Because when hundreds or thousands of people are killed by wildfires, family members start searching for answers. Their searches will inevitably lead them to the government agencies that allowed these developments to take place despite the clear and obvious risks to human safety.

Suing for Wildfire Injuries

 In the summer of 2022, it was reported that California’s wildfire season had been much less deadly than in previous years. However, the shocking incidents of past years are still fresh in people’s minds. It was only four years ago that the Camp Fire burned over 150,000 acres in Butte County, killing 85 people. In 2017, the Tubbs Fire killed 22 people in Napa and Sonoma Counties. In 2020, the North Complex Fire claimed 15 lives in Butte, Plumas, and Yuba Counties. Many others were injured, and numerous homeowners lost their properties due to these extreme weather events. It goes without saying that building new housing projects that are directly in the line of fire is highly irresponsible.

If you were injured by a wildfire, it may be possible to file a lawsuit and recover compensation. For the most part, those affected by wildfires tend to file insurance claims rather than personal injury lawsuits. But both economic and physical injuries can form the basis of a personal injury lawsuit. In order to sue a negligent party for wildfire injuries, you would need to show that they were aware of the danger and exposed you to wildfires regardless. While this can be difficult to prove, a prime example would be the Fanita Ranch project – if it ever went ahead.

If residents lose their lives or become injured while staying in these homes, they could potentially sue the city of Santee and the developers for exposing them to dangerous living conditions while being fully aware of the risk. It may be particularly easy to sue in this situation because of the clear and documented pattern of wildfires sweeping through this specific area and doing considerable harm. After all, it was only a few years ago that the area was almost completely burned to the ground by a wildfire.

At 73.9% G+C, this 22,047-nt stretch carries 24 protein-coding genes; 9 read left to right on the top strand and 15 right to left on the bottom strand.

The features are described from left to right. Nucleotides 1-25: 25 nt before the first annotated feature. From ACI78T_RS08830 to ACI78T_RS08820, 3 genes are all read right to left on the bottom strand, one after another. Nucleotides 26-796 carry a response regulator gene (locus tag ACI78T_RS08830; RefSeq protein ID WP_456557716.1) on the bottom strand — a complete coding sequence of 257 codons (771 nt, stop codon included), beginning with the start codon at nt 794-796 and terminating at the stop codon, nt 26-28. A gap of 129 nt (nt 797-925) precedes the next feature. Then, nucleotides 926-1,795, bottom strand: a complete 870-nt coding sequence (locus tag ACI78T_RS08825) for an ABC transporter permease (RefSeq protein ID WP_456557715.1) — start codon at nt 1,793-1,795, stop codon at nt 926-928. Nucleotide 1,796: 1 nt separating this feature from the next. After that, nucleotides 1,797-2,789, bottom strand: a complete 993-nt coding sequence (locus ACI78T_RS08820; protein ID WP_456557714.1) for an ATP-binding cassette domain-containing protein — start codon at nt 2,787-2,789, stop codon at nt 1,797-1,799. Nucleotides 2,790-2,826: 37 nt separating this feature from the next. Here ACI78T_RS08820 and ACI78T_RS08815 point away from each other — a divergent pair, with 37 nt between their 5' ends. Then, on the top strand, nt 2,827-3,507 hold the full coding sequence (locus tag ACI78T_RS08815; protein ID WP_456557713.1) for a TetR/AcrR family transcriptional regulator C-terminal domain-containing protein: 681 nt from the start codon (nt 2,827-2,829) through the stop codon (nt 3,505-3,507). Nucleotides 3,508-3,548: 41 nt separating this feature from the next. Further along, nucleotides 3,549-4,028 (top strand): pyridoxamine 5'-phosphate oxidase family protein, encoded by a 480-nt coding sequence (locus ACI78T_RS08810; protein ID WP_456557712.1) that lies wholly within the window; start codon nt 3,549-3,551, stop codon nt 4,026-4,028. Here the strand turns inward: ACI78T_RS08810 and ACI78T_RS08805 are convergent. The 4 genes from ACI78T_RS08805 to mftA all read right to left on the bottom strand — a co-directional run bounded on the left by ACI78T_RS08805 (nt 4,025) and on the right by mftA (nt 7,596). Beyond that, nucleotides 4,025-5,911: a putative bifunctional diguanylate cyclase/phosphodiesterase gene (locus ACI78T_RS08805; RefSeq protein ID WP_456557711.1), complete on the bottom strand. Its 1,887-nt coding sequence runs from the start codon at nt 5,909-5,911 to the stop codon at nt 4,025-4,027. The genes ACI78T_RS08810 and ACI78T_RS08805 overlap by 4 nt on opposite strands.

Enlist the Help of a Qualified Attorney Today

 If you have suffered injuries due to risky government housing programs, you should have the opportunity to pursue justice and compensation. If property developers were aware of notable risks and chose to build in dangerous areas anyway, this could form the basis for lawsuits. Property owners and contractors have a legal responsibility to build housing projects in areas that are as safe as possible. Fire injuries can be traumatic, disfiguring, and life-changing. In some cases, these wildfires can even end lives. If you would like to explore your legal options for a personal injury lawsuit, get in touch with Mary Alexander & Associates, P.C. today. As some of the most experienced wildfire attorneys in California, we will guide you forward with efficiency and confidence.